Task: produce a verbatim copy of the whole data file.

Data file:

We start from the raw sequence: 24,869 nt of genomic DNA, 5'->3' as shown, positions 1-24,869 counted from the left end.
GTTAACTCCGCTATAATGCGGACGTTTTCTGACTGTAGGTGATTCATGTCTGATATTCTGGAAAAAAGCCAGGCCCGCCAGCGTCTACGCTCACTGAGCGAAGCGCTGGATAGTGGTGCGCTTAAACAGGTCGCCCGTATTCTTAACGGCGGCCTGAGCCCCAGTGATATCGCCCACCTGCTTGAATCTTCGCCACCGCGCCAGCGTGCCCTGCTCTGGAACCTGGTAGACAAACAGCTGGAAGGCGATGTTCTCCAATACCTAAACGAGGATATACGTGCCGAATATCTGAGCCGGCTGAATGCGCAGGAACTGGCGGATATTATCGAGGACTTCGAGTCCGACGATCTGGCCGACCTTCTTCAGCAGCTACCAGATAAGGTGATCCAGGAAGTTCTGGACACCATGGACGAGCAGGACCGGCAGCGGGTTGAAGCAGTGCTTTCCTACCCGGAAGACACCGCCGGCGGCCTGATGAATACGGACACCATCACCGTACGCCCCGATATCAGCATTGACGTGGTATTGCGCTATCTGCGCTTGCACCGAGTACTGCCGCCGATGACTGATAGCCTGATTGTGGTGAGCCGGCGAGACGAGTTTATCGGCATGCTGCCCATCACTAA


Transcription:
We start from the raw sequence: 24,869 nt of genomic DNA, 5'->3' as shown, positions 1-24,869 counted from the left end.
GTTAACTCCGCTATAATGCGGACGTTTTCTGACTGTAGGTGATTCATGTCTGATATTCTGGAAAAAAGCCAGGCCCGCCAGCGTCTACGCTCACTGAGCGAAGCGCTGGATAGTGGTGCGCTTAAACAGGTCGCCCGTATTCTTAACGGCGGCCTGAGCCCCAGTGATATCGCCCACCTGCTTGAATCTTCGCCACCGCGCCAGCGTGCCCTGCTCTGGAACCTGGTAGACAAACAGCTGGAAGGCGATGTTCTCCAATACCTAAACGAGGATATACGTGCCGAATATCTGAGCCGGCTGAATGCGCAGGAACTGGCGGATATTATCGAGGACTTCGAGTCCGACGATCTGGCCGACCTTCTTCAGCAGCTACCAGATAAGGTGATCCAGGAAGTTCTGGACACCATGGACGAGCAGGACCGGCAGCGGGTTGAAGCAGTGCTTTCCTACCCGGAAGACACCGCCGGCGGCCTGATGAATACGGACACCATCACCGTACGCCCCGATATCAGCATTGACGTGGTATTGCGCTATCTGCGCTTGCACCGAGTACTGCCGCCGATGACTGATAGCCTGATTGTGGTGAGCCGGCGAGACGAGTTTATCGGCATGCTGCCCATCACTAA